Weekly S&P500 ChartStorm - 22 October 2023
This week: technical check, risk triggers, real yields, WACC, cash vs equities, ERP, bullish signal, valuations ex-M7, small and mid value, seasonality, gold miners (and geopolitics)...
Welcome to the latest Weekly S&P500 #ChartStorm!
Learnings and conclusions from this week’s charts:
The S&P500 has broken back below a key support level (+closed below its 200-day moving average), and breadth has also broken down.
Yet, with 4200 still holding, there is some hope for “buy the invasion”.
The surge in bond yields has significantly squeezed the Equity Risk Premium, pushed up the Weighted Average Cost of Capital, and is a key reason for the downdrafts in equities since July.
Margin debt data is putting in a bullish medium-term signal.
Small and Mid cap stocks are cheap vs Large caps and vs history.
Overall, there is clearly a negative impact playing out in the stockmarket from rising yields and tighter financial conditions, but on top of that is the collective bracing against what is coming next in the Middle East with known unknowns by themselves (invasion, response, spillovers) enough to rattle confidence and raise risk pricing. This week’s set of charts helps put things into context, but also bringing some balance to the bearishness.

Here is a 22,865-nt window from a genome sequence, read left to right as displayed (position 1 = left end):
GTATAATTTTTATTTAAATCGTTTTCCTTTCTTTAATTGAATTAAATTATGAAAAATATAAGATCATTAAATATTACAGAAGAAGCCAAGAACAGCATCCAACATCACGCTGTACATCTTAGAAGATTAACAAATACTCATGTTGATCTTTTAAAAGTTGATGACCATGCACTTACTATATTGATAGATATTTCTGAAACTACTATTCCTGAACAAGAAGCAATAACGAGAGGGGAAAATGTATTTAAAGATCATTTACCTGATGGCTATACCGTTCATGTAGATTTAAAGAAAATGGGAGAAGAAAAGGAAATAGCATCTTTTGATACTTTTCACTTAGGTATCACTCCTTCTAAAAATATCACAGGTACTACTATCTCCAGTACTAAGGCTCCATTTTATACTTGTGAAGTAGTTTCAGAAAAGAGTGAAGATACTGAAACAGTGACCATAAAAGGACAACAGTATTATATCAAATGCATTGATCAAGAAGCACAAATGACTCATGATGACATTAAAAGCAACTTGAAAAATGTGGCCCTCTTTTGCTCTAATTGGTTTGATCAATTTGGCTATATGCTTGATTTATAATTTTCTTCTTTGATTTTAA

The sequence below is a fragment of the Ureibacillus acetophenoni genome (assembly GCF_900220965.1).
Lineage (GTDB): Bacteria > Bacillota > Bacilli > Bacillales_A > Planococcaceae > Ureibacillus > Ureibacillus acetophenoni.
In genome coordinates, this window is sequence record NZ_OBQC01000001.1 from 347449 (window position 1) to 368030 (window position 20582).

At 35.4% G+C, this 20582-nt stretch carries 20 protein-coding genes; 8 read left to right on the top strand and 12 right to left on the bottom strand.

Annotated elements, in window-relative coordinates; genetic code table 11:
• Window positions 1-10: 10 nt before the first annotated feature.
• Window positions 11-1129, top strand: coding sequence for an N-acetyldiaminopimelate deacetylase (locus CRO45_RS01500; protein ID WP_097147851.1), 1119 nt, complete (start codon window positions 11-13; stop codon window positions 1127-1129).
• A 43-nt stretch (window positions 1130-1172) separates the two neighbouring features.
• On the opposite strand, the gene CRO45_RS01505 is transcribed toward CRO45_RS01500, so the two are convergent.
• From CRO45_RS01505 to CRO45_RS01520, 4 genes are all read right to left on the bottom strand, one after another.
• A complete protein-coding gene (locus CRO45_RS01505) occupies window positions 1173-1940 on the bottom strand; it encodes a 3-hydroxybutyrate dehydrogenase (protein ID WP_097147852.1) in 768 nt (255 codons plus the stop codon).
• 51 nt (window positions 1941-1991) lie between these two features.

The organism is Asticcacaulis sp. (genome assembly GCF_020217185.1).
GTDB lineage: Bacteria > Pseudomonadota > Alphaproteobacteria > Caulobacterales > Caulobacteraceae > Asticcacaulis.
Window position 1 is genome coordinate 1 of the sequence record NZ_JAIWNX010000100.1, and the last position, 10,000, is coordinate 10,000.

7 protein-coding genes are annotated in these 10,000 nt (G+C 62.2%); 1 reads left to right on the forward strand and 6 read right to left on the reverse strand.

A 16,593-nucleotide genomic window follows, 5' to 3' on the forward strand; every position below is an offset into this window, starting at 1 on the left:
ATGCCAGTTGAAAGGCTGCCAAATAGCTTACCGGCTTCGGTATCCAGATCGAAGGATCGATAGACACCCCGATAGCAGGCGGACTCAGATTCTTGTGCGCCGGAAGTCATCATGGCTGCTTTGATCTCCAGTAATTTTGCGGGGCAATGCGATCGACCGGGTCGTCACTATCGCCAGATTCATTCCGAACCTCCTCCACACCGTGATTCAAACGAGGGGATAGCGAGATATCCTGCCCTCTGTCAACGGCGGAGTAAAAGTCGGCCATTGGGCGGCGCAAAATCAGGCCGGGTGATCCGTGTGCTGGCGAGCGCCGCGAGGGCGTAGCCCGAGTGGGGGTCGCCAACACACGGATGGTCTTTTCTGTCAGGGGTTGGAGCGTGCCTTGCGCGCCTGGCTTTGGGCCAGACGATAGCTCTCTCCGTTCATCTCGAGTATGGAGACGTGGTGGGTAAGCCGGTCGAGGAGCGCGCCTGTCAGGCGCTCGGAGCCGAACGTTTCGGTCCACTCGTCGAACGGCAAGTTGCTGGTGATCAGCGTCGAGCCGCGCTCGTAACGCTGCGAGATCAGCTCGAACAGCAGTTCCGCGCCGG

1. Risky Replay: A couple of points come to mind on this chart, the first is the sort of “risk-replay” underway — where the market made an initial breakdown vs support, rebounded back above, and then subsequently broke back down …just like it did in early 2022 (when thematically there was also a major geopolitical shock (with equally a very well-telegraphed invasion) and the initial transition away from monetary easing to tightening). The other concern is the breakdown in breadth, and overall orderly and consistent move lower since July as financial conditions tightened. The constructive take is that 4200 is still holding, and if geopolitics don’t spiral out of control, you could get a “buy the invasion” situation going on.
Source: Market Charts
2. Volatility Rising — Technical Triggers: Against that though, and there are several other key charts/conditions to consider which we’ll get into in a minute, there is the fact that after a multi-month period of contracting volatility — we’re now in a rising volatility regime. And looking at the chart below, there are some very clear technical triggers if things deteriorate on the geopolitical/monetary/macro front…
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